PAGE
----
“Judges,” the majority emphasized after scrutinizing in detail the intermediate appellate court’s work product, “must vigilantly guard both their actual impartiality and their appearance of impartiality.”  We commend the opinion to the careful attention of our readers.

In two separately authored concurring opinions, three of the justices declined to join the majority opinion’s careful analysis of, and resolute condemnation of, the racialized, stereotyping language of the intermediate appellate court’s opinion. This was a missed opportunity for the highest court in our state, an opportunity to speak with one voice about the twin imperatives of equal racial justice under law and the appearance of equal racial justice under law.

From our reading of the concurrences, two basic reasons are given as justifying the concurring justices’ nonjoinder in a portion of the majority opinion. First, there is a retreat to notions of judicial restraint, a claim that it was not necessary to the final determination on the merits of the appeal for the court to opine on the disquieting language under review.

To this, we say, when judges see something disturbing in the administration of justice, judges should say something. As the majority opinion aptly notes, “given the unique circumstances present [in Belton], the concept of discretion in an appellate court’s choice of language merits additional reflection and guidance.”

Second, it is said that the majority opinion “fail[s] to accord [the intermediate appellate court judges] the benefit of the doubt they deserve,” that is, there was no showing of actual bias in the opinion.

This critique entirely misses the point, however; the majority opinion explicitly makes the same assertion, more than once. In any event, the blinkered view that because the race of the defendants appears nowhere in the appellate record, the disputed language is thereby cleansed of all racial import is at best naïve. Resort to a “colorblind” appellate jurisprudence is dangerous.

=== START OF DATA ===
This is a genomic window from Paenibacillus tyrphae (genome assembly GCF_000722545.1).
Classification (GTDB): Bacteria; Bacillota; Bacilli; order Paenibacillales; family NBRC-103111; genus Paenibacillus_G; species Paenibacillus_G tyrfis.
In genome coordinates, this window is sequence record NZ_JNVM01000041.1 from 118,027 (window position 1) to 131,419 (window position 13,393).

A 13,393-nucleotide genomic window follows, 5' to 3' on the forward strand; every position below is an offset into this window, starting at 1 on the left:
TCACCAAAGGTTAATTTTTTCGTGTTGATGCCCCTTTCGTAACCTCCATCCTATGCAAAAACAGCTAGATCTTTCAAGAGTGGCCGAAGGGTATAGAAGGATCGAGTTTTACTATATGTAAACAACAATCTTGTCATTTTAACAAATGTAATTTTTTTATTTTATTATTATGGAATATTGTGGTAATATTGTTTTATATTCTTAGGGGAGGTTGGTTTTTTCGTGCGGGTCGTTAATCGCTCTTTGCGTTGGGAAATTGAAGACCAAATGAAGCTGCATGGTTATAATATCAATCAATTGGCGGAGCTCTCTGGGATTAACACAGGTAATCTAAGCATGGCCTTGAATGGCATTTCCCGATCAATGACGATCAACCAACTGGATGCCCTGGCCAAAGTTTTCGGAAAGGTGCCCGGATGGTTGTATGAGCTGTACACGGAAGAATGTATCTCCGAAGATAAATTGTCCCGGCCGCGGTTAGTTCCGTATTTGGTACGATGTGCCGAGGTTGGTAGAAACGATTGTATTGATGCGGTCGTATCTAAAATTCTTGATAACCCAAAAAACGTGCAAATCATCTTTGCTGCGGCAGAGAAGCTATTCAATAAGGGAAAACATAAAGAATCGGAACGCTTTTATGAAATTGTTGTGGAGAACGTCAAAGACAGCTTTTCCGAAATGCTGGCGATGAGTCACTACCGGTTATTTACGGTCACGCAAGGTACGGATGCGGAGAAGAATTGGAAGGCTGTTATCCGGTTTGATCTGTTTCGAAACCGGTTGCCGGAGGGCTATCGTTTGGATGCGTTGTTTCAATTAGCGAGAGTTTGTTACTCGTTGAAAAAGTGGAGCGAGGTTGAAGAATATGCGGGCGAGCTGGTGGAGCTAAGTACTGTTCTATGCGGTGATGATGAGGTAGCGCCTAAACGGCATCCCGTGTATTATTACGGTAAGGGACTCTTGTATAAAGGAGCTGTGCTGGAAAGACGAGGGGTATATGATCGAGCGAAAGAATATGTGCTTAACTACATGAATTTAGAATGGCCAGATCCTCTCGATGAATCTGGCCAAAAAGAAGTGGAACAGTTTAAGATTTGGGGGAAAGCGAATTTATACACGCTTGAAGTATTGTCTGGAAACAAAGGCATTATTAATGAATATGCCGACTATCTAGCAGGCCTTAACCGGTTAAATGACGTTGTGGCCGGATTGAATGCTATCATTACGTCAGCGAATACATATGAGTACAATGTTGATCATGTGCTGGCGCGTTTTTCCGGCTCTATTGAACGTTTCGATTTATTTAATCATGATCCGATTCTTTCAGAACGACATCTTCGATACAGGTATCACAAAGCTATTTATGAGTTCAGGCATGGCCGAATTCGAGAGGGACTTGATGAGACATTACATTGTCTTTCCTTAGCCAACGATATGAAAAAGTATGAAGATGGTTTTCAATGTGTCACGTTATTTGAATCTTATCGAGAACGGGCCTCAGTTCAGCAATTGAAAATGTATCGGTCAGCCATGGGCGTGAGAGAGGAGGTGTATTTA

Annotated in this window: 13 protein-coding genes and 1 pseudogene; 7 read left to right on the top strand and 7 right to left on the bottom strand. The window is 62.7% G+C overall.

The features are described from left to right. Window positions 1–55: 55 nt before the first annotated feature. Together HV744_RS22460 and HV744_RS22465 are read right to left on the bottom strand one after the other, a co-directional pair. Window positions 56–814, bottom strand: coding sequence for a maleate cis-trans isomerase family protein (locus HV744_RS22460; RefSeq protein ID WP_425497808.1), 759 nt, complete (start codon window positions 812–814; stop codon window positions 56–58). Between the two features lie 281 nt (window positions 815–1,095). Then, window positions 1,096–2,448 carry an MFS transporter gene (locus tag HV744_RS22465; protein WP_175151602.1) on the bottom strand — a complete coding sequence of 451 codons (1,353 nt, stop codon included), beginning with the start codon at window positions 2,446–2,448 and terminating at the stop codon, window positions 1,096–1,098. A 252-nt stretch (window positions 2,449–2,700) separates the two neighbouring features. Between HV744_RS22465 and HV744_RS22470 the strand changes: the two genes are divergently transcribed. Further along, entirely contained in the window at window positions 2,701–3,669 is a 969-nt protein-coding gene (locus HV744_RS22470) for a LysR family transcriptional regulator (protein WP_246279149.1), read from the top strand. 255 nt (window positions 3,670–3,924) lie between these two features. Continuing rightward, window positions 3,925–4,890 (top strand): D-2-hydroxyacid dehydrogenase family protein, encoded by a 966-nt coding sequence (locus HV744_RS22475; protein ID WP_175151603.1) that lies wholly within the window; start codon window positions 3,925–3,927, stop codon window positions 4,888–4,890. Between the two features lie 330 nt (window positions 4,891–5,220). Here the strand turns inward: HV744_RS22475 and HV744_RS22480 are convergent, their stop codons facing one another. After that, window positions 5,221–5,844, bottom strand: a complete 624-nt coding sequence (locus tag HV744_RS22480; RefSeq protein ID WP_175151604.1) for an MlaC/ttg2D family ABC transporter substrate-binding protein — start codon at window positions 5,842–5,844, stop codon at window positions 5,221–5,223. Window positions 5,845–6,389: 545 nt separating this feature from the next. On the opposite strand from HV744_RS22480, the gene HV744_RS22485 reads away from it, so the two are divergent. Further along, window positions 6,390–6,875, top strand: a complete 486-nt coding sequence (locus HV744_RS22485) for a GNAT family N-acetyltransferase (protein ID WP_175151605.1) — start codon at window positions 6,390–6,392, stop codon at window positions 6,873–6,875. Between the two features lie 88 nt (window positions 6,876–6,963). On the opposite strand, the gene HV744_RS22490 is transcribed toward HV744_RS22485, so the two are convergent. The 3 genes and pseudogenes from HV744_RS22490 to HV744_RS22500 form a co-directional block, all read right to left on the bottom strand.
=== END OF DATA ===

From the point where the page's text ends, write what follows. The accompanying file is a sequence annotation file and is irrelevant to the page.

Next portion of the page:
We applaud the Belton majority for confronting a heavy lift, jurisprudentially speaking, and doing so with grace and solemnity. But we also think it’s too bad the justices of the nascent Supreme Court of Maryland splintered on such an issue of transcendent importance in the twenty-first century.

Editorial Advisory Board member Arthur F. Fergenson did not participate in this opinion.


James B. Astrachan, Chair

James K. Archibald

Gary E. Bair

Andre M. Davis

Eric Easton

Arthur F. Fergenson

Nancy Forster

Susan Francis

Leigh Goodmark

Roland Harris

Julie C. Janofsky

Ericka N. King

Susan F. Martielli

Angela W. Russell

Debra G. Schubert

H. Mark Stichel

The Daily Record Editorial Advisory Board is composed of members of the legal profession who serve voluntarily and are independent of The Daily Record. Through their ongoing exchange of views, members of the board attempt to develop consensus on issues of importance to the bench, bar and public. When their minds meet, unsigned opinions will result. When they differ, or if a conflict exists, majority views and the names of members who do not participate will appear. Members of the community are invited to contribute letters to the editor and/or columns about opinions expressed by the Editorial Advisory Board.